on August 24, 2006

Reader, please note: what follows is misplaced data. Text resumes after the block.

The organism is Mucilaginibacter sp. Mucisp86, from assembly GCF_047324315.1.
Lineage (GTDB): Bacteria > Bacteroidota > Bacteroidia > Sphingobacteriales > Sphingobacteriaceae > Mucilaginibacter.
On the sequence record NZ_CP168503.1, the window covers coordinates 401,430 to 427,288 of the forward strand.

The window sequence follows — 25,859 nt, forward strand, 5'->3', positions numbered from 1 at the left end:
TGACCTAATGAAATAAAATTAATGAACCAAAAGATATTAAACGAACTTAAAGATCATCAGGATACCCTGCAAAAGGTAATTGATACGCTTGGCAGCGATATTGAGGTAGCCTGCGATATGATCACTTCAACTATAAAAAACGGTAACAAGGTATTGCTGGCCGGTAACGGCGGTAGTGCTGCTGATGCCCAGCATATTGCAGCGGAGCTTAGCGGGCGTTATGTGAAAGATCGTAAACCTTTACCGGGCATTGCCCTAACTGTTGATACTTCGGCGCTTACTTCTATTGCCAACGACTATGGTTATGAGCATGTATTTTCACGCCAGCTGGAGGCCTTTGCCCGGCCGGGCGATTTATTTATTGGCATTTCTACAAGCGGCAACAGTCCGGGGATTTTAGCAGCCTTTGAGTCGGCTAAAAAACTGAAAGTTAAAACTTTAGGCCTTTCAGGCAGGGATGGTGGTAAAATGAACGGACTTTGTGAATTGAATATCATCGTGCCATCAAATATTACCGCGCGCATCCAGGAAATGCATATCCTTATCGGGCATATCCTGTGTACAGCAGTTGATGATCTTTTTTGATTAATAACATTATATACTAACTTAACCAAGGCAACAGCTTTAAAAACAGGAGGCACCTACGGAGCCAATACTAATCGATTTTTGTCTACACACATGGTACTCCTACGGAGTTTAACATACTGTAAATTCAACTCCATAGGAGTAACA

We were woken at an unfeasibly early hour at our hotel in Cusco. Onto our coach and out through the shanties of Cusco, and into the Andes. We snoozed or got to know our hiking companions. Julio, our twinkly-eyed guide provided conversation for anyone who wanted it. Even at this early stage his immense knowledge and passion for the lost world of the Inca was clear. The hour-long drive was broken once for a photo-opportunity, then we continued on to Ollantaytambo to meet the rest of our group. We had a 30-minute break to get breakfast and any last minute supplies—in my case a sturdy walking staff (2 soles) and some knitted gloves (5 soles). I refused to purchase an ear-flapped Peruvian hat, a decision I later regretted when the sun went down. We also had a quick glance at the 16 massive stepped terraces that block off one end of town, and a supposed ‘face’ on the cliff. Then we set off again in the coach along a narrow riverside track for Piscacucho, and KM82.Most tours start at the train station at KM88. The benefit of KM82 is that you can travel there at your own time, and are not reliant on the train timetable. Also, you get the trail pretty much to yourself. Once at Piscacucho our duffel-bags were weighed and distributed amongst the porters. Time for a quick pose by the Inca Trail sign, and then we were processed one at a time at the waystation where they checked our tickets and stamped our passports. We crossed the Rio Urubamba via a narrow bridge and we were off!The first morning was unbelievably pleasant, a stroll along the flat above the river. Julio and his other guides pointed out cacti and agave plants. My overwhelming memory is of trees loaded with pink peapods. From our vantage point we could see the tourist train puffing along across the river. Our first climb was up a steep path climbing a valley-wall. From the top we could look down upon the Inca ruins of Llactapata as Julio pointed out its features.Lunch was a shock. We turned a bend and a marquee had been set up. The staff had reached here first and had cooked us a meal. The meals were uniformly good throughout the trek—soup, salad, chicken and a never-ending supply of coca tea. The next 2 and ½ hours to our campsite at Huayllabamba were over what Julio termed ‘Peruvian flat’—undulating climbs and descents that had me gasping. The campsite itself was in a valley above the trail, with basic toilets. Again, the porters had reached there first and had set up our tents. There was also a barn serving as store selling batteries and beer. At dinner that night the cooks produced a cake from nowhere to celebrate one of the girls’ birthdays—incredible! Throughout the hike they continued to amaze us with the feasts they concocted, seemingly from nowhere.
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